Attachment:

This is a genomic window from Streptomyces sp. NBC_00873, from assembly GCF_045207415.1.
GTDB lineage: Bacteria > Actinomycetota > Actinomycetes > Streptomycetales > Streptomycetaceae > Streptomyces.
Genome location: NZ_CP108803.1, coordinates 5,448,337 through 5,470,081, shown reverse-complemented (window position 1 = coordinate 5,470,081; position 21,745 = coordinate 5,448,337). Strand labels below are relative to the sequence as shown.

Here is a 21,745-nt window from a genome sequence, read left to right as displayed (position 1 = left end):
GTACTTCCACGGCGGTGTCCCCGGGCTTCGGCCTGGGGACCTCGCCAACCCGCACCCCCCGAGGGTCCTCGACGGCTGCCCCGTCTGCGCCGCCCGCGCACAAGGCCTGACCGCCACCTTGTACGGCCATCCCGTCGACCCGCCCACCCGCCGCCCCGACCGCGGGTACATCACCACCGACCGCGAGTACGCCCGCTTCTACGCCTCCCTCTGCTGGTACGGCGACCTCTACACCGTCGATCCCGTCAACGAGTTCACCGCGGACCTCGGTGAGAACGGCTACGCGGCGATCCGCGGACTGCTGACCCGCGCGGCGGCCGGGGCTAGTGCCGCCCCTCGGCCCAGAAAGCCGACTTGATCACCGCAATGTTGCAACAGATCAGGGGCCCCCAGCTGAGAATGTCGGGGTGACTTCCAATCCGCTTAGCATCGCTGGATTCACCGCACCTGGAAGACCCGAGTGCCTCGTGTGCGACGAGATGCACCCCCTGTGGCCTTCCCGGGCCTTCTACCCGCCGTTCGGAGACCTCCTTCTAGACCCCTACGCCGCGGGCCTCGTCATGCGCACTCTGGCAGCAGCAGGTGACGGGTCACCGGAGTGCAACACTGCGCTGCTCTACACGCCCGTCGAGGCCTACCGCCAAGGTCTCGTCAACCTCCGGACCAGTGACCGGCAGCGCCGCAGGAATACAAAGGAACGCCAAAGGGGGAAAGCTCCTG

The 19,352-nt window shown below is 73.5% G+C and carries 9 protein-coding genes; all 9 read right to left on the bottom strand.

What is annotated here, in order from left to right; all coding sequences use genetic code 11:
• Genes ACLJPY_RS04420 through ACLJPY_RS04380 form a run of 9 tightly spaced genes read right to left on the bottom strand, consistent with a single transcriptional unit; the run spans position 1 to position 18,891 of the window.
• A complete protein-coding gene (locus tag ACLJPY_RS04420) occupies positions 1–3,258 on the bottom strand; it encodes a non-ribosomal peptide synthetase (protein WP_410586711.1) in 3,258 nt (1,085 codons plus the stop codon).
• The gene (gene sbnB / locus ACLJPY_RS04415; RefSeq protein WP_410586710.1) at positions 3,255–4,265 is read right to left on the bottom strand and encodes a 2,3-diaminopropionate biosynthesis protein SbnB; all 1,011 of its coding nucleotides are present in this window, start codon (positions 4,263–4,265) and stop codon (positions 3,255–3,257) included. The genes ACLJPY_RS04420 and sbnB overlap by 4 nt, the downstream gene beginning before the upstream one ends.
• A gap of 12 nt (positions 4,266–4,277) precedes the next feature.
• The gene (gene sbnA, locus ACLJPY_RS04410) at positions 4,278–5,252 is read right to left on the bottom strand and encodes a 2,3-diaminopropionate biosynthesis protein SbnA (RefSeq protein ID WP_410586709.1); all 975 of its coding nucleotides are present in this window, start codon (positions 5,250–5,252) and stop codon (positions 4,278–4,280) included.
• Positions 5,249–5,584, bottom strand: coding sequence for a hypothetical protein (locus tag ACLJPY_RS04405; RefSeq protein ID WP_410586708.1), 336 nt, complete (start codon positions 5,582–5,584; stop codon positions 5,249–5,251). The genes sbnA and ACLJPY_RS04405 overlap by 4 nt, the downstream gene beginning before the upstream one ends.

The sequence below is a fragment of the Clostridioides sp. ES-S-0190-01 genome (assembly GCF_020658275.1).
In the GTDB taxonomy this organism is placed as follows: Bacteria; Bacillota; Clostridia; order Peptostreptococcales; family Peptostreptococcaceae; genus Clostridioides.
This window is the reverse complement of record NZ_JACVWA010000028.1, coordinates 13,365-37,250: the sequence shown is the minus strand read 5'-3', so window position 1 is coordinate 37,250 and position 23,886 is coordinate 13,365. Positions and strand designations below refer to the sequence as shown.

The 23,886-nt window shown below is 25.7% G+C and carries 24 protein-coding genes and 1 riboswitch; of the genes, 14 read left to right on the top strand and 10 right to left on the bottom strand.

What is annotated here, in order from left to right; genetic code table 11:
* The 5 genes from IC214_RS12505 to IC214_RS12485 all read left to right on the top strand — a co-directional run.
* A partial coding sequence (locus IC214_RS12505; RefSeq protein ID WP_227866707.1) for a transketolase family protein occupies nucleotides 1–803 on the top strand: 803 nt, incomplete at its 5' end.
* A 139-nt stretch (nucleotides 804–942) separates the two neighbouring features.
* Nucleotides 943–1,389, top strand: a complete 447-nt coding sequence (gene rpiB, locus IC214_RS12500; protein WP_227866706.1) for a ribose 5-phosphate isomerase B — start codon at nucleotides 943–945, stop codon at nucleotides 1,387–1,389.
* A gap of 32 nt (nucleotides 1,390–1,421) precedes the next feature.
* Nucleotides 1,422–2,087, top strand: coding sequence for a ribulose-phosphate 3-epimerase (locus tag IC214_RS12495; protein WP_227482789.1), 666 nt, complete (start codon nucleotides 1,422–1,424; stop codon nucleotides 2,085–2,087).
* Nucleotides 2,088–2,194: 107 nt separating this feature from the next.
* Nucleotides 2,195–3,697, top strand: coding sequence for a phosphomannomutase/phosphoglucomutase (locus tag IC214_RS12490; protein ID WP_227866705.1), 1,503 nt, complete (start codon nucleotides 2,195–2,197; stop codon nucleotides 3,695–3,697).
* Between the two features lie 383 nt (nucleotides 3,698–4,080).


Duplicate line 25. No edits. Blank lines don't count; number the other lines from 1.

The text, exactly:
* Nucleotides 2,088–2,194: 107 nt separating this feature from the next.